Coalition of Publishers, Booksellers, Librarians and Readers File Suit to Defend Arkansas Citizens’ Right to Read

Update: On July 29, U.S. District Judge Timothy Brook has granted the request to enjoin two of the five sections of this law. Read the full order here: DI 53 Order granting PI on sections 1 and 5.

A broad coalition of authors, publishers, booksellers, librarians, and readers today filed suit challenging Arkansas Act 372, a law that would restrict access to books in bookstores and libraries located within the state, and in the process violate the first amendment rights of the state’s reading public. The bill was signed by the Governor of Arkansas on March 30 and is slated to go into effect on August 1.

For over 110 years, our public library in Central Arkansas has played a significant role with parents and teachers trying to encourage a love of books and reading among children and students of all ages.  And we have tried to make available materials reflecting all of the reading interests in the community.  To their dismay, our librarians now find themselves facing accusations of indoctrinating and harming children; and being subjected before the summer is over to a vague, confusing, impractical, and constitutionally dubious new law that could result in criminal charges against them if they fail to figure out which books must be isolated from all minors.   

 This is obviously an impossible situation to navigate without some judicial review. CALS and I have joined the lawsuit filed today to obtain that judicial guidance on this disturbing law that insults librarians and strikes at a fundamental freedom in America – for everyone to be free to read what we decide to read and what we want our children to read, not just what the government approves.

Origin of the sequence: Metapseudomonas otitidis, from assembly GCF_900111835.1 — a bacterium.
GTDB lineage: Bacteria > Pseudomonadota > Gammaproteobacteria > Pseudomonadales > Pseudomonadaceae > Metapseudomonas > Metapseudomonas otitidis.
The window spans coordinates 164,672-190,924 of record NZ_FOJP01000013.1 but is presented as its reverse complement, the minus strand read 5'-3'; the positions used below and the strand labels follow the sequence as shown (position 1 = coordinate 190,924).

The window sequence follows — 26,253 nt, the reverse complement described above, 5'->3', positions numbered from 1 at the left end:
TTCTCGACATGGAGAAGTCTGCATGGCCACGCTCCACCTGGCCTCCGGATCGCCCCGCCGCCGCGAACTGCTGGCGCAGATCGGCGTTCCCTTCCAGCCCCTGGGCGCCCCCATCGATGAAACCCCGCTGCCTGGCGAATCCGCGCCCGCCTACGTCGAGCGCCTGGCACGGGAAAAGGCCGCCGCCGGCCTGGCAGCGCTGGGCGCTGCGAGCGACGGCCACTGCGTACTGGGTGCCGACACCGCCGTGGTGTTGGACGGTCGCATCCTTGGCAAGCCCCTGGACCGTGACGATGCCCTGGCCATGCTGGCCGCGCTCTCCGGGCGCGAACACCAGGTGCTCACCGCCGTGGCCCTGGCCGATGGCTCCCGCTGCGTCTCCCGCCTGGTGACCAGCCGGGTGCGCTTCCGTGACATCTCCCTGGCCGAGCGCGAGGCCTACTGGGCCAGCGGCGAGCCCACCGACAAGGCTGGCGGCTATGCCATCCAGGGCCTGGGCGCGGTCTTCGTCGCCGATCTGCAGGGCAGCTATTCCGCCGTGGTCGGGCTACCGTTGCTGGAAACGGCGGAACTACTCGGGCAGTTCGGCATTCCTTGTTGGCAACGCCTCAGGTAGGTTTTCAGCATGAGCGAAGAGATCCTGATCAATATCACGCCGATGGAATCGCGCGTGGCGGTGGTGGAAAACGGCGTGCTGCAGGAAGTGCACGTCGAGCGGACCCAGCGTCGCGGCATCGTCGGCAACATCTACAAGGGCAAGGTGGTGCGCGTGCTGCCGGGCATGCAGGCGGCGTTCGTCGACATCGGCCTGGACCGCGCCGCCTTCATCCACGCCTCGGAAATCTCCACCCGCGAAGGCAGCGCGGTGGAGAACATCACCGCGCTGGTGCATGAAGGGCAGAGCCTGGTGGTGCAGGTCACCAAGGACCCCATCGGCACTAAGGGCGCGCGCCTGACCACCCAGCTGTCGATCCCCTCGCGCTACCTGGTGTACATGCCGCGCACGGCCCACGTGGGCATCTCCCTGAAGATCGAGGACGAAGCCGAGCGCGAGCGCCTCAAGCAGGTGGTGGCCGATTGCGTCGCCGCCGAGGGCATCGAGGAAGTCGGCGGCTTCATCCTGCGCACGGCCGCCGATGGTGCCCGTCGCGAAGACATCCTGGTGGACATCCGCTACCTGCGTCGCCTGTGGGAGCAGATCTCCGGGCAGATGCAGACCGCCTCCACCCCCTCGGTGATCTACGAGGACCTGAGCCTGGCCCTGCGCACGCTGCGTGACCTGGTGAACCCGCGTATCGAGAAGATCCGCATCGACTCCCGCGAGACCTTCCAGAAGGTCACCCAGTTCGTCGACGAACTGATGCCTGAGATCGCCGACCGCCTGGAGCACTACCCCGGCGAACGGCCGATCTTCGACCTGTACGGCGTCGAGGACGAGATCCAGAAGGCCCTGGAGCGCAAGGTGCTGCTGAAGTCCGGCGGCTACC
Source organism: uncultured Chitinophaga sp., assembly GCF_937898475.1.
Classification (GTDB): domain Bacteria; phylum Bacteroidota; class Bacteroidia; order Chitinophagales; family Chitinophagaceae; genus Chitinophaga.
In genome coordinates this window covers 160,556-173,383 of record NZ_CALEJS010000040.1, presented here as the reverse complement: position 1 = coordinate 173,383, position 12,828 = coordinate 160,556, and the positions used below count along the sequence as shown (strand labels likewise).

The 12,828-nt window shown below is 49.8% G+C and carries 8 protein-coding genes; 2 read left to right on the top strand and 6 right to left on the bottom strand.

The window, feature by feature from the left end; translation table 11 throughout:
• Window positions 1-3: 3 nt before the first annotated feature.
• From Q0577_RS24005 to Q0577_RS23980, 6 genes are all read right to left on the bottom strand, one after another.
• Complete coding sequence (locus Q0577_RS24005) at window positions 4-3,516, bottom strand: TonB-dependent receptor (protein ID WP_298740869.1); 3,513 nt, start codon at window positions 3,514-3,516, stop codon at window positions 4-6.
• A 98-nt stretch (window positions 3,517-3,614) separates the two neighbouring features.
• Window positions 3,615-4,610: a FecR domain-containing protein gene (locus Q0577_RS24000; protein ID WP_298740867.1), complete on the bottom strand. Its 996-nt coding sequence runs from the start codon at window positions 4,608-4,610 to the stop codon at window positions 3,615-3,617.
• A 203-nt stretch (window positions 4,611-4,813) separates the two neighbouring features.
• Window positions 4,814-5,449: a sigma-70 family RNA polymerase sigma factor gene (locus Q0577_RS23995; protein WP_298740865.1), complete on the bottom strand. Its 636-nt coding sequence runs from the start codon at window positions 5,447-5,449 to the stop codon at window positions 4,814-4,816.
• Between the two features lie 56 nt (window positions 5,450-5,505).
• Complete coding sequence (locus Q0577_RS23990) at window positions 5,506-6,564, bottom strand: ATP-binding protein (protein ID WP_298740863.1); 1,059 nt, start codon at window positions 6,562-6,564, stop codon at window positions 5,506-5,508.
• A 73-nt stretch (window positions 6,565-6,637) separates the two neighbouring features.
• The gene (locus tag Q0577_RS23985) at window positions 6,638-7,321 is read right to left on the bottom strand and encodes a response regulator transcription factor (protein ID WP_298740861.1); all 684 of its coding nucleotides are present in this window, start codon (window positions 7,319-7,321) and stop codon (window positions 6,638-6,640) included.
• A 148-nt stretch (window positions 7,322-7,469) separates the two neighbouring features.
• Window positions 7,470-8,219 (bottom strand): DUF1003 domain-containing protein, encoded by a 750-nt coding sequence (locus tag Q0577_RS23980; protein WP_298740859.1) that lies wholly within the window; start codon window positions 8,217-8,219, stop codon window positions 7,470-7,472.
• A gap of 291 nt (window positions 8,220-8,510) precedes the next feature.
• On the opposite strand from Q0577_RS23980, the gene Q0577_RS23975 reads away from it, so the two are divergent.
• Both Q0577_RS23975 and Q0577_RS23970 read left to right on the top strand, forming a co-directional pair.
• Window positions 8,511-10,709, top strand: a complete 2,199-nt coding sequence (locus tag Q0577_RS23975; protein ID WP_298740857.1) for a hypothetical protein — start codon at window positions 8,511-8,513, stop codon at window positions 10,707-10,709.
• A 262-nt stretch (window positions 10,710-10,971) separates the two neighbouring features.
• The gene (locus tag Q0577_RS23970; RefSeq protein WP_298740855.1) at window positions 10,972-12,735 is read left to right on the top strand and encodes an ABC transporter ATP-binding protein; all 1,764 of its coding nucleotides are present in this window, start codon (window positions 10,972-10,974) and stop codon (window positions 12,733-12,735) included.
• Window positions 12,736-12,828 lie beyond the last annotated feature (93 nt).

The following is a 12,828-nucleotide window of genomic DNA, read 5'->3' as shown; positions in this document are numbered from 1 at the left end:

Nate Coulter
CALS Executive Director
June 2, 2023

What the Bill Would Do

The lawsuit will challenge two provisions of Act 372 that violate the First and Fourteenth Amendments. One component of the new law makes it a crime for libraries, booksellers, and any brick-and-mortar establishment to display or make available works that might be harmful to minors. This will require libraries and booksellers to limit all readers to books deemed appropriate for minors or exclude all minor readers from their shops. The second provision makes it possible for any person in Arkansas to demand the removal of a book the person deems inappropriate, limiting readers to one person’s opinion about what books should be in the library.


The plaintiffs in the suit include the American Booksellers Association, Author’s Guild, Comic Book Legal Defense Fund, Freedom to Read Foundation, and two local bookstores–Wordsworth Books in Little Rock and Pearl’s Books in Fayetteville, and the Association of American Publishers, as well as a consortium of local libraries, librarians, and library advocates, which includes Fayetteville Public Library, Eureka Springs Carnegie Public Library, Central Arkansas Library System (CALS), Arkansas Library Association, Advocates for All Arkansas Libraries, Nate Coulter (Executive Director of CALS); Adam Webb, a librarian from Garland County; Olivia Farrell, an adult CALS patron; and Hayden Kirby, a 17-year-old CALS patron.

Counsel for the various plaintiffs include Michael Bamberger of Dentons and general counsel to Media Coalition; John Adams, Bettina Brownstein; Benjamin Seel and Will Bardwell of Democracy Forward.


Continue reading about the challenge